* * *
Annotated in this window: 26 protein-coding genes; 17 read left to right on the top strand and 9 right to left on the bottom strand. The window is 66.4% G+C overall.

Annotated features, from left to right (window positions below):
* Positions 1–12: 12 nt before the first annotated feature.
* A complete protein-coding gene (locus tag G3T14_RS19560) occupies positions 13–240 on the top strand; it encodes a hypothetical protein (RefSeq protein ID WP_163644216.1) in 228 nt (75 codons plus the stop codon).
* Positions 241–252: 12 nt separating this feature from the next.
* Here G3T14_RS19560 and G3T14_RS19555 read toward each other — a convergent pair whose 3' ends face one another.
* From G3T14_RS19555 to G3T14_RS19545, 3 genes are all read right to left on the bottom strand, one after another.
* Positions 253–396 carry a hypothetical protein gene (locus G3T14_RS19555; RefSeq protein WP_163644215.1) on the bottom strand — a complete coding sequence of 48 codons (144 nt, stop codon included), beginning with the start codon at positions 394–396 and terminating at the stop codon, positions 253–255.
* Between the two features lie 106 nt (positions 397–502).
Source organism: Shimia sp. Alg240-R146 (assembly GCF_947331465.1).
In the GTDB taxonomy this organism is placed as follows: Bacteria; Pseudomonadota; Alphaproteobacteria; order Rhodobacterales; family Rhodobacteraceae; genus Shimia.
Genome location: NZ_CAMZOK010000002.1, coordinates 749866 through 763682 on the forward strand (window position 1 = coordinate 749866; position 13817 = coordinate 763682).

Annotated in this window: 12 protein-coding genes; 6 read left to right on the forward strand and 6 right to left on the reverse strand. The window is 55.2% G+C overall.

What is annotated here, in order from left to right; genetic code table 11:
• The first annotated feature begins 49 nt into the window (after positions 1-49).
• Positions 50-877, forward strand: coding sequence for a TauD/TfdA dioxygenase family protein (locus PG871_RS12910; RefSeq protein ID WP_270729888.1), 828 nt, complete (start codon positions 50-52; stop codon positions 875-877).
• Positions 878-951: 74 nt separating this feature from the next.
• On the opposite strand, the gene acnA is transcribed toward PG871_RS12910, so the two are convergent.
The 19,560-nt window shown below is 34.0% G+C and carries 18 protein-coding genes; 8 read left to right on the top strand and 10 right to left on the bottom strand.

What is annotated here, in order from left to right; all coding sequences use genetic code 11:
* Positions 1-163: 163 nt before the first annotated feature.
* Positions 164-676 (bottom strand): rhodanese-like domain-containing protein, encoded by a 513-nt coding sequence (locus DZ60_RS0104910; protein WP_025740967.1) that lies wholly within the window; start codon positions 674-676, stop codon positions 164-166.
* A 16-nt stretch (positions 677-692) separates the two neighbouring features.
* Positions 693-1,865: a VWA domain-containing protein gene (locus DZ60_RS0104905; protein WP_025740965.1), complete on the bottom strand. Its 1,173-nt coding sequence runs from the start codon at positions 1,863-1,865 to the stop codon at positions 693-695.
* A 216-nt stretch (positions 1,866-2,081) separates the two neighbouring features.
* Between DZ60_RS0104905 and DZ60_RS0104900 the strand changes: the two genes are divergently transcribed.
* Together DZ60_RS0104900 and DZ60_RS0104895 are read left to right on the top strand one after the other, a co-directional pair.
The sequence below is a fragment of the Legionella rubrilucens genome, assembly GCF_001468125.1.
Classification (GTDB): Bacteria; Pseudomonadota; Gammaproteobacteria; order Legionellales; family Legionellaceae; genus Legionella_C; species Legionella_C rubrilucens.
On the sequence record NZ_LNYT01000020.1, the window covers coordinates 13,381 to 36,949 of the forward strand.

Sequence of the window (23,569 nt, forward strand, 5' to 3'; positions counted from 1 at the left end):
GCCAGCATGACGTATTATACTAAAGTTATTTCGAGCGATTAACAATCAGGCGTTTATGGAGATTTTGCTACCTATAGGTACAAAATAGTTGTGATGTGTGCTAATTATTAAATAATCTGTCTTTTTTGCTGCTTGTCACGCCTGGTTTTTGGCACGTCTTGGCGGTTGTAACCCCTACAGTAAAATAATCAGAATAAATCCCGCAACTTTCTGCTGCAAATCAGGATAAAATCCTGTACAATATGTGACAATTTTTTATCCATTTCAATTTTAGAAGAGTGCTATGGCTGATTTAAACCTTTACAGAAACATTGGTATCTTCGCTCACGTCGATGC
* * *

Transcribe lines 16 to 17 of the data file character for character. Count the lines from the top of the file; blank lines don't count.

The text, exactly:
• Positions 50-877, forward strand: coding sequence for a TauD/TfdA dioxygenase family protein (locus PG871_RS12910; RefSeq protein ID WP_270729888.1), 828 nt, complete (start codon positions 50-52; stop codon positions 875-877).
• Positions 878-951: 74 nt separating this feature from the next.